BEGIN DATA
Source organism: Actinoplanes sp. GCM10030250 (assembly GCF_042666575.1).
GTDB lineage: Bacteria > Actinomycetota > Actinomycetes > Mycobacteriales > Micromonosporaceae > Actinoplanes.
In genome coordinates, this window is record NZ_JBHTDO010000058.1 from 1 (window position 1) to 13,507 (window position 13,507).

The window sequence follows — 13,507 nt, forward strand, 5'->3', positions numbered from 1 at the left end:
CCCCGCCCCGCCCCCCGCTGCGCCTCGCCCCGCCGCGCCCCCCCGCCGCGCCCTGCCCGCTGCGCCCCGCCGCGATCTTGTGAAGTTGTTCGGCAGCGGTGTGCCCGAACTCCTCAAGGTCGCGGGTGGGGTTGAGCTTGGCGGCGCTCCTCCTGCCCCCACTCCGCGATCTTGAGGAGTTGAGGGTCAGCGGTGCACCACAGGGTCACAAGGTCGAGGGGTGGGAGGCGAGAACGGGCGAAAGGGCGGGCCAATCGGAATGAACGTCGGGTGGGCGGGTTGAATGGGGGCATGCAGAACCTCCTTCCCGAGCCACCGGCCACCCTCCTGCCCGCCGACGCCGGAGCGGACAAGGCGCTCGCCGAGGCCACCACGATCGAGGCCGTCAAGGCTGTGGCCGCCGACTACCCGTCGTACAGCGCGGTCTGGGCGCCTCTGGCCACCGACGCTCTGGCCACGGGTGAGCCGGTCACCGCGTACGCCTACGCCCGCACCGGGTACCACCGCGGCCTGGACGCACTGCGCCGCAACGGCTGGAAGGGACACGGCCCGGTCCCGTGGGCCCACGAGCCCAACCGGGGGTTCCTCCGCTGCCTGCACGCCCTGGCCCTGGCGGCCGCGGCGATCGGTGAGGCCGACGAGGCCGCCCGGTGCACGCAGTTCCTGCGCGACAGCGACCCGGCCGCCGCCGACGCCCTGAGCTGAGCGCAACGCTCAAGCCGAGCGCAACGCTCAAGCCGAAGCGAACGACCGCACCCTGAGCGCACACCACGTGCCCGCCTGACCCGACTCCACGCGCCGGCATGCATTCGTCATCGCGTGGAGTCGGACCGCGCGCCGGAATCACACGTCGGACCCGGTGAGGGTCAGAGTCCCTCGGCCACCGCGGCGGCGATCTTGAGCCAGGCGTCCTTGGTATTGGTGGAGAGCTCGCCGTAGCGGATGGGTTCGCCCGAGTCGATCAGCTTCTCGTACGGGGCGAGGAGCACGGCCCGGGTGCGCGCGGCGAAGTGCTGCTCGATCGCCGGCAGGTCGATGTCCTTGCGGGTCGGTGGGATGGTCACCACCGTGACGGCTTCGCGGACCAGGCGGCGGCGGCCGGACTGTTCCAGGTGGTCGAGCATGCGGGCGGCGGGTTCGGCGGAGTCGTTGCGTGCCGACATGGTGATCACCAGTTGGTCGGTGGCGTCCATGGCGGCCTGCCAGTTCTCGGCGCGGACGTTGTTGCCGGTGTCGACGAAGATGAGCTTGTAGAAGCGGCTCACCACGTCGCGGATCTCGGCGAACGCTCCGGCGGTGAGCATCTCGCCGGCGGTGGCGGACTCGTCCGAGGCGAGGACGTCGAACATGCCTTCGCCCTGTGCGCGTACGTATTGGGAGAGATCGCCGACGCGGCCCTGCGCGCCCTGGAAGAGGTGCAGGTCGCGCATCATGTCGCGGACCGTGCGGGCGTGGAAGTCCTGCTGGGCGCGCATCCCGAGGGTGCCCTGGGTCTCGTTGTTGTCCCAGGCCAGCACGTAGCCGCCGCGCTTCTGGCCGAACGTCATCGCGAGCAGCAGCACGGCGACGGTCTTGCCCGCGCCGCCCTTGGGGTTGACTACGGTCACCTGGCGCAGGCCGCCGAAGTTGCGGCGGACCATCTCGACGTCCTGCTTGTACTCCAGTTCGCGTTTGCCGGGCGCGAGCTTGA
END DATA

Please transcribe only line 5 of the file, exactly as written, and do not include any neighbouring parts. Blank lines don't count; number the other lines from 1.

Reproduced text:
CCCCGCCCCGCCCCCCGCTGCGCCTCGCCCCGCCGCGCCCCCCCGCCGCGCCCTGCCCGCTGCGCCCCGCCGCGATCTTGTGAAGTTGTTCGGCAGCGGTGTGCCCGAACTCCTCAAGGTCGCGGGTGGGGTTGAGCTTGGCGGCGCTCCTCCTGCCCCCACTCCGCGATCTTGAGGAGTTGAGGGTCAGCGGTGCACCACAGGGTCACAAGGTCGAGGGGTGGGAGGCGAGAACGGGCGAAAGGGCGGGCCAATCGGAATGAACGTCGGGTGGGCGGGTTGAATGGGGGCATGCAGAACCTCCTTCCCGAGCCACCGGCCACCCTCCTGCCCGCCGACGCCGGAGCGGACAAGGCGCTCGCCGAGGCCACCACGATCGAGGCCGTCAAGGCTGTGGCCGCCGACTACCCGTCGTACAGCGCGGTCTGGGCGCCTCTGGCCACCGACGCTCTGGCCACGGGTGAGCCGGTCACCGCGTACGCCTACGCCCGCACCGGGTACCACCGCGGCCTGGACGCACTGCGCCGCAACGGCTGGAAGGGACACGGCCCGGTCCCGTGGGCCCACGAGCCCAACCGGGGGTTCCTCCGCTGCCTGCACGCCCTGGCCCTGGCGGCCGCGGCGATCGGTGAGGCCGACGAGGCCGCCCGGTGCACGCAGTTCCTGCGCGACAGCGACCCGGCCGCCGCCGACGCCCTGAGCTGAGCGCAACGCTCAAGCCGAGCGCAACGCTCAAGCCGAAGCGAACGACCGCACCCTGAGCGCACACCACGTGCCCGCCTGACCCGACTCCACGCGCCGGCATGCATTCGTCATCGCGTGGAGTCGGACCGCGCGCCGGAATCACACGTCGGACCCGGTGAGGGTCAGAGTCCCTCGGCCACCGCGGCGGCGATCTTGAGCCAGGCGTCCTTGGTATTGGTGGAGAGCTCGCCGTAGCGGATGGGTTCGCCCGAGTCGATCAGCTTCTCGTACGGGGCGAGGAGCACGGCCCGGGTGCGCGCGGCGAAGTGCTGCTCGATCGCCGGCAGGTCGATGTCCTTGCGGGTCGGTGGGATGGTCACCACCGTGACGGCTTCGCGGACCAGGCGGCGGCGGCCGGACTGTTCCAGGTGGTCGAGCATGCGGGCGGCGGGTTCGGCGGAGTCGTTGCGTGCCGACATGGTGATCACCAGTTGGTCGGTGGCGTCCATGGCGGCCTGCCAGTTCTCGGCGCGGACGTTGTTGCCGGTGTCGACGAAGATGAGCTTGTAGAAGCGGCTCACCACGTCGCGGATCTCGGCGAACGCTCCGGCGGTGAGCATCTCGCCGGCGGTGGCGGACTCGTCCGAGGCGAGGACGTCGAACATGCCTTCGCCCTGTGCGCGTACGTATTGGGAGAGATCGCCGACGCGGCCCTGCGCGCCCTGGAAGAGGTGCAGGTCGCGCATCATGTCGCGGACCGTGCGGGCGTGGAAGTCCTGCTGGGCGCGCATCCCGAGGGTGCCCTGGGTCTCGTTGTTGTCCCAGGCCAGCACGTAGCCGCCGCGCTTCTGGCCGAACGTCATCGCGAGCAGCAGCACGGCGACGGTCTTGCCCGCGCCGCCCTTGGGGTTGACTACGGTCACCTGGCGCAGGCCGCCGAAGTTGCGGCGGACCATCTCGACGTCCTGCTTGTACTCCAGTTCGCGTTTGCCGGGCGCGAGCTTGA